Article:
Plaintiff contends that her children should be allowed into schools in CDSD since her son was subjected to molestation in their school district, i.e. Harrisburg School District, and since her children will someday inherit her mother's house located in CDSD. Plaintiff does not indicate if CDSD has a policy of not permitting the admission of nonresident students and if she has unsuccessfully attempted to enroll her children in CDSD. Further, Plaintiff does not state if she exhausted any state remedies which may be available to her.

II. Screening Plaintiff's Complaint.

As stated, Plaintiff filed an application to proceed in forma pauperis. (Doc. 2 ). Since Plaintiff filed a Motion to Proceed in forma pauperis showing that she is indigent, we will recommend that Plaintiff's Motion be granted. Thus, we are obliged to screen Plaintiff's pleading under 28 U.S.C. §1915(e). In O'Connell v. Sobina, 2008 WL 144199, *3 (W.D. Pa.), the Court stated, "Section 1915(e) (as amended) requires the federal courts to review complaints filed by persons that are proceeding in forma pauperis and to dismiss, at any time, any action that is frivolous or malicious, fails to state a claim on which relief may be granted, or seeks monetary relief against a Defendant who is immune from such relief. 28 U.S.C. § 1915(e)(2)(B)."

In Palencar v. Cobler Realty Advisors, Civil No. 09-0325, M.D. Pa., 7-24-09 slip op. pp. 5-6, the Court stated:

Once it has been decided that a plaintiff should be accorded in forma pauperis status, the court then considers whether the complaint may be dismissed under 28 U.S.C. § 1915(e)(2)(B). Douris v. Huff, 2008 U.S. App. LEXIS 467, 469 (3d Cir. 2007); see also Douris v. Newtown Borough, Inc. 207 Fed.Appx. 242 (3d Cir. 2006). Section 1915(e)(2) provides:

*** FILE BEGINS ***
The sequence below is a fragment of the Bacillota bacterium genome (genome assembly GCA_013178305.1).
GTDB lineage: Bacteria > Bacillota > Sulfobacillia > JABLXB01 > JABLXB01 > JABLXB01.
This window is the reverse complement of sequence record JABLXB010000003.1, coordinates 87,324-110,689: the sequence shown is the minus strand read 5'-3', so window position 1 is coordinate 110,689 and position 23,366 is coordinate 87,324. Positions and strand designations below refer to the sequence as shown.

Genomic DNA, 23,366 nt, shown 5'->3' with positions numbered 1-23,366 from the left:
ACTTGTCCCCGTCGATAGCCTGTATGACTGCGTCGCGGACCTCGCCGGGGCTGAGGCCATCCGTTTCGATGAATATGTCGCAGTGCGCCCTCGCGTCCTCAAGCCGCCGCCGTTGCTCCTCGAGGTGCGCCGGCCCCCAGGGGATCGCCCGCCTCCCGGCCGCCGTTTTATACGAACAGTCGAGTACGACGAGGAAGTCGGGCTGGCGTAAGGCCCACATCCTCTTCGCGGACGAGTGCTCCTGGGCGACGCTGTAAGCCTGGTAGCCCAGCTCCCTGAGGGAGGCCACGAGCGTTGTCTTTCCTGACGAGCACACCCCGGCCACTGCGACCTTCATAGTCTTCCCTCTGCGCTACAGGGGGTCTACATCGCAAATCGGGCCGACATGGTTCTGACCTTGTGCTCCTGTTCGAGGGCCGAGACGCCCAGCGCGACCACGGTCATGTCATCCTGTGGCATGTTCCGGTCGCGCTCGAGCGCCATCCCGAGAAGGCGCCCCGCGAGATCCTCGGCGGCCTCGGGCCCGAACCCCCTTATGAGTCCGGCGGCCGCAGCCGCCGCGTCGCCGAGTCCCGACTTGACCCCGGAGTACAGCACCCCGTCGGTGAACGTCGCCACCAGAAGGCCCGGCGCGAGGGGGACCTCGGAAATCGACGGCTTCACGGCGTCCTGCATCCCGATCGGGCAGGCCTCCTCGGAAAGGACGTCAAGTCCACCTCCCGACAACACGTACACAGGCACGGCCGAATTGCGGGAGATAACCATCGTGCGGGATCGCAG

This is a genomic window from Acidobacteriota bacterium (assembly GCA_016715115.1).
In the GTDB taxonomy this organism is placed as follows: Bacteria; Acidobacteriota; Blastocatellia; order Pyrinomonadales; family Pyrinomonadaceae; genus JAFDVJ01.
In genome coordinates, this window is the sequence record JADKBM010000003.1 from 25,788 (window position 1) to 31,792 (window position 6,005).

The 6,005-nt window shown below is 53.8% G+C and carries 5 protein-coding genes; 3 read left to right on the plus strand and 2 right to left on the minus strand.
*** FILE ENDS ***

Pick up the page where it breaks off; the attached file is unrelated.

(2) Notwithstanding any filing fee, or any portion thereof, that may have been paid, the court shall dismiss the case at any time if the court determines that --

(A) the allegation of poverty is untrue; or

(B) the action or appeal - -(i) is frivolous or malicious;

(ii) fails to state a claim on which relief may be granted; or

(iii) seeks monetary relief against a defendant who is immune from such relief.

28 U.S.C. § 1915(e)(2). This statute "is designed largely to discourage the filing of, and waste of, judicial and private resources upon baseless lawsuits that paying litigants generally do not initiate because of the costs of bringing suit and because of the threat of sanctions for bringing vexatious suits under Federal Rule of Civil Procedure 11." Neitzke v. Williams, 490 U.S. 319, 327, 109 S.Ct. 1827, 104 L.Ed.2d 338 (1989) (stating that "[dismissals on these grounds are often made sua sponte prior to the issuance of process, so as to spare prospective defendants the inconvenience and expense of answering [frivolous] complaints"). While the original statute permitted sua sponte dismissal only if an action was frivolous or malicious, Congress included failure to state a claim and seeking monetary relief from a defendant immune from suit as additional grounds for sua sponte dismissal of in forma pauperis cases. Jones v. Bock, 127 S.Ct. 910, 920, 166 L.Ed.2d 798 (2007); § 1915(e)(2)(B) (2000 ed.); 28 U.S.C. § 1915(d)( (1994 ed.).